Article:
Labelling people dehumanizes them, distancing them and making it easier to remove them. Even Oxford’s former Regius Professor of Divinity, Marilyn McCord, finds her only defence against the opponents of political correctness is a descent to ‘tabloid theology’, the labelling of her opponents as misogynist. People in parishes without a priest, wishing to continue in an ‘accurate observance of their father’s traditions’, have been threatened with suspension and with the dishonest assertion that it will be more difficult to find a priest with such orthodoxy.
The Church of England has no right or authority to extend catholic order and at no time have her Canons sanctioned such an extension. Not only would it be a contradiction of the very essence of catholicity, but also outside the intention and beyond the jurisdiction of Anglicanism at the Reformation and since. Her catholicity consists of certain qualities of faith and order, which are of universal rather than of parochially English or Anglican significance. The extending of Catholic order would need a consensus that could only be ratified by a general Council.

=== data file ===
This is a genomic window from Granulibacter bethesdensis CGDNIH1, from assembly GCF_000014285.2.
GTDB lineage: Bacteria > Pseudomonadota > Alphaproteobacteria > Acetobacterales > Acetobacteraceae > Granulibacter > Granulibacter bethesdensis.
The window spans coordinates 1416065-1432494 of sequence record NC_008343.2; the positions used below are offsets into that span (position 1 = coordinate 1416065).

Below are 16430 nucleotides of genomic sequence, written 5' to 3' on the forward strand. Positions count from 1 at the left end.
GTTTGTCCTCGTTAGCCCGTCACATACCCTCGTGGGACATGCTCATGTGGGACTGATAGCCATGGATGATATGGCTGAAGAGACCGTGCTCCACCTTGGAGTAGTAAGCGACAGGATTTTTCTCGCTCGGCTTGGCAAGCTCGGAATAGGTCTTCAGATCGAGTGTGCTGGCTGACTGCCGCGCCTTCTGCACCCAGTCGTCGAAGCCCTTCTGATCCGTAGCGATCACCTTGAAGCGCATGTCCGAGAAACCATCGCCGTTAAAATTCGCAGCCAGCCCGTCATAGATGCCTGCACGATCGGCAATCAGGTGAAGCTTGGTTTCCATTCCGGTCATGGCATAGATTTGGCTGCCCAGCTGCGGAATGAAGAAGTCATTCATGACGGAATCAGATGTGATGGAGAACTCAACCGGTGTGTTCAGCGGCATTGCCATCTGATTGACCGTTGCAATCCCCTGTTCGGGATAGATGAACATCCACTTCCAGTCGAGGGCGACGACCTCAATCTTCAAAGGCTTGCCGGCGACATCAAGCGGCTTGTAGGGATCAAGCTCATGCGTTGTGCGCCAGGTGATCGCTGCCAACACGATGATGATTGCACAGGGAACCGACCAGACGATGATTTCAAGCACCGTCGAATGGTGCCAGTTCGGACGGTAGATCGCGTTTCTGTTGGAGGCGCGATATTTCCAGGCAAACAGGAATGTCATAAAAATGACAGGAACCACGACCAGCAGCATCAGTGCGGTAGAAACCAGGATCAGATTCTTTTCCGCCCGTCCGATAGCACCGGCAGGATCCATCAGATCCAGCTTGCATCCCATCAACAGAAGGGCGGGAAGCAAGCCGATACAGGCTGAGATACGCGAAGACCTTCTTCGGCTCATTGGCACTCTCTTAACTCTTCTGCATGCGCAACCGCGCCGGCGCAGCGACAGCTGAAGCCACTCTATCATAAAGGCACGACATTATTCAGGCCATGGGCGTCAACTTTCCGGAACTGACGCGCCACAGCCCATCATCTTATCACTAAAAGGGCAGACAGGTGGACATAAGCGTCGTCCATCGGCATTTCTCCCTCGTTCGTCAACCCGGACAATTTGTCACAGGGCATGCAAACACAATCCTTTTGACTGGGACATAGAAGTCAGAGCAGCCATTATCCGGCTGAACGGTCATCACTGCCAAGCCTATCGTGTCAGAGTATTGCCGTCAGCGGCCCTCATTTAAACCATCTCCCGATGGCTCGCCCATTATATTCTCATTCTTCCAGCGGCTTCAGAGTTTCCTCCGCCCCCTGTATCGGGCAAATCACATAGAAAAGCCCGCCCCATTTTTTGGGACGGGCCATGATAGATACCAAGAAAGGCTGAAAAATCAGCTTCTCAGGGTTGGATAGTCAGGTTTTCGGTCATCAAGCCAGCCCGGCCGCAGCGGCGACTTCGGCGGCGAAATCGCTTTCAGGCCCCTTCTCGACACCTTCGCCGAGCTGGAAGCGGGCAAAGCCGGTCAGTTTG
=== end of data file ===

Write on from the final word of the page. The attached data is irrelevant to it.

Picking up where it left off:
To act unilaterally in this matter would place the Church of England outside that catholicity within which she has always claimed to live and order her life. Furthermore, if she claims to adhere to the rulings of Ancient Councils and appeal to Ancient Canons, whose concern is to preserve intact that catholicity in which she claims her birthright is registered, the unilateral act of extending catholic order is condemned in the Seventh Canon of the Third Ecumenical Council of Ephesus. ND